Last week’s release of Commissioner Kenneth Hayne’s interim report has made the banking industry hold their breath and it’s no surprise that property prices have fallen since the Royal Commission hearings began back in March this year. With the report emphasising the increased risk to borrowers,
Mr Haynes overarching two-poles message highlighted that at times we forget that the banks “pursuit of profit” and their ongoing attitude towards consumers as a “measure of success” is what drives their often (but not every time) less than impressive conduct.
The astonishing misconduct brought to light throughout the Royal Commission hearings suggest that banking institutions are more often than not prioritising higher sales targets and profit outcomes over risk, compliance and producing the best possible solutions for their consumers. Combined with tightening lending criteria and additional fees and charges, many prospective borrowers are looking elsewhere for better outcomes.
If there is one thing we can take away from Hayne’s report it’s that responsible lending needs to be re-implemented within the financial sector. The monumental evidence of lenders routinely breaching responsible lending laws collated by the commission has called for a thorough review of the standards, including those processes used to evaluate a borrowers ability to repay their loan. What is of particular concern to majority of the major banks is that even despite the significant tightening of their home loan assessment procedures, these stricter measures are still failing to satisfy. In Mr Hayne’s words, “compliance appears to have been relegated to a cost of doing business” – and the efforts by the banks to evaluate potential consumers is being seen more and more as an opportunity for a sale (and thus a profit) than a necessary exercise in gathering information with which to determine for the consumer their most appropriate and viable solution.
In particular, the report reflects the issues with the Household Expenditure Measure (HEM) and advocates future movement away from such a model, due to its countlessly evident ineffectiveness. Hayne recommends even eliminating the use of HEM altogether and determining a more rigid and accurate assessment criteria the best assess prospective borrowers suitability. In response to some rough nudging from APRA, many financial institutions are anticipating this change already and have begun the shift away from the HEM, with the addition of further enquiries becoming necessary to apply the measure to any submissions.
One of the biggest questions coming into view as a result of the hearings is whether or not the broker commissions’ scheme will change. There is a lingering stigma surrounding the mortgage broking industry that brokers are associating upfront and trail commissions to larger loan sizes that may realistically be unsuitable for their clients. Hayne reiterates this by stating “No matter whether the motive is called ‘greed’, ‘avarice’ or a ‘pursuit of profit’, the conduct ignores basic standards of honesty.”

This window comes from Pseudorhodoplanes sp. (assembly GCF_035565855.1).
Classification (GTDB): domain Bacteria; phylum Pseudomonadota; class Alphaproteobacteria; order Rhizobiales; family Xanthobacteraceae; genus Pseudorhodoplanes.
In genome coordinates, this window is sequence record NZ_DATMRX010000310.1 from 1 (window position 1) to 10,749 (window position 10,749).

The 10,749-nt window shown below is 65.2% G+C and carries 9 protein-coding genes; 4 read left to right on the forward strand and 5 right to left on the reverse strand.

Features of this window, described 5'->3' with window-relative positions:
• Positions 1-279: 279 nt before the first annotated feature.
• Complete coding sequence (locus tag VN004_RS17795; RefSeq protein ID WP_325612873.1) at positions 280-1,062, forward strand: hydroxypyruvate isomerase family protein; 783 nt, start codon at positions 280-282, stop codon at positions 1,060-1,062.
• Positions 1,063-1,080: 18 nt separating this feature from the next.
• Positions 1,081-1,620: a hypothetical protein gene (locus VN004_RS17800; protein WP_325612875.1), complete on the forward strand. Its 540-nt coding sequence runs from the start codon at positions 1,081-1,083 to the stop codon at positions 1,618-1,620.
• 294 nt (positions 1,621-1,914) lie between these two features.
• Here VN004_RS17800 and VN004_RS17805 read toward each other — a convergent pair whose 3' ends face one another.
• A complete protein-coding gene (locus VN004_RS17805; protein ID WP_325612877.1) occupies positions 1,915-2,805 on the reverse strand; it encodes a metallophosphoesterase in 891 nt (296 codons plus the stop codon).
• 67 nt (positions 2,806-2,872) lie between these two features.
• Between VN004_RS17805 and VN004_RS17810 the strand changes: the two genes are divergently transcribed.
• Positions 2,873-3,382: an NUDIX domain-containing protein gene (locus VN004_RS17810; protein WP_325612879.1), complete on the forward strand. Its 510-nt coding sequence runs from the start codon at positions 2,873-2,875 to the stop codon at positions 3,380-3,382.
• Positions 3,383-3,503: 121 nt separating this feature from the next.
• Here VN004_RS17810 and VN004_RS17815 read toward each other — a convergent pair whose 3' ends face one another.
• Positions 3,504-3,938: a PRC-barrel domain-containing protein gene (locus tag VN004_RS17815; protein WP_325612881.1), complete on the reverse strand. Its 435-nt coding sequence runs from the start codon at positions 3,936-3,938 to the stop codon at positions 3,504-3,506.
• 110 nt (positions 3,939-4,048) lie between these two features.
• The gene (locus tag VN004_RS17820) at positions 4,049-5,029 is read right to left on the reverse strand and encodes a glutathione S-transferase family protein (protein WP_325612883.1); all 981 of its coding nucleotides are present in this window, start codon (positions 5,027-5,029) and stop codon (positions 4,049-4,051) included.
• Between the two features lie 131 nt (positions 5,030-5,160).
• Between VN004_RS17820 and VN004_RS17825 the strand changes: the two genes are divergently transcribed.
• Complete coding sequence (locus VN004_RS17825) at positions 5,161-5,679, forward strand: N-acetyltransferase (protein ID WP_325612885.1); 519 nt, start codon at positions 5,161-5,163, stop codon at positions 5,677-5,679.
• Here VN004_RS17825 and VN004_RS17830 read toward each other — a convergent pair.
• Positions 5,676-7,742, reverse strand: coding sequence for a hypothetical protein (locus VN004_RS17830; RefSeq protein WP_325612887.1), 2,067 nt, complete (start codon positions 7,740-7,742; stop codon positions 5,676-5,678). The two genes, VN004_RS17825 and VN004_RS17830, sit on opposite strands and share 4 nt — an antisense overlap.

De-linking these incentives from the value of the loan has been considered as a beneficial move however there are many that believe that simply more honest and open disclosure of remuneration will be enough to encourage brokers to pick up their acts. Although it seems unlikely that Hayne will move towards prohibiting commissions totally, it has definitely become clear that brokers are going to be required to up their game. It’s becoming apparent that a more progressive route for the commissioner to follow is to continue to strive towards a flawless regulatory system, to develop a space for brokers to better function in the interests of their consumers. Improved training and licensing in the industry is also going to be beneficial in aligning the broker’s interests and the borrowers’.
The banks themselves are not innocent in this regard either, with an overwhelming amount of evidence being brought to the Royal Commission that highlights the trending importance of an entity’s revenue and profit over the outcomes of it’s consumers. “Employees of banks learned to treat sales, or revenue and profit, as the measure of their success”, Hayne argues in his interim report. The banks are changing their approach, albeit with varying degrees of enthusiasm, as they have worked to realign remuneration schemes for their employees to encourage improved standards of behaviour and attention to the needs of their consumers.
So what will be the steps taken to ensure that conduct in the industry improves? It could be as simple as reviewing the existing regulations to ensure they reflect the fundamental principles that consumers should not be misled. At the end of the day in an industry dominated by consumer lending, it makes sense that the priorities of it’s players are to ensure that the interests of the consumer are put first.
The final round of the Royal Commission hearings in Sydney begin on November 19, and these will no doubt determine the policy responses and amendments required to mitigate the misconduct that has been brought to light.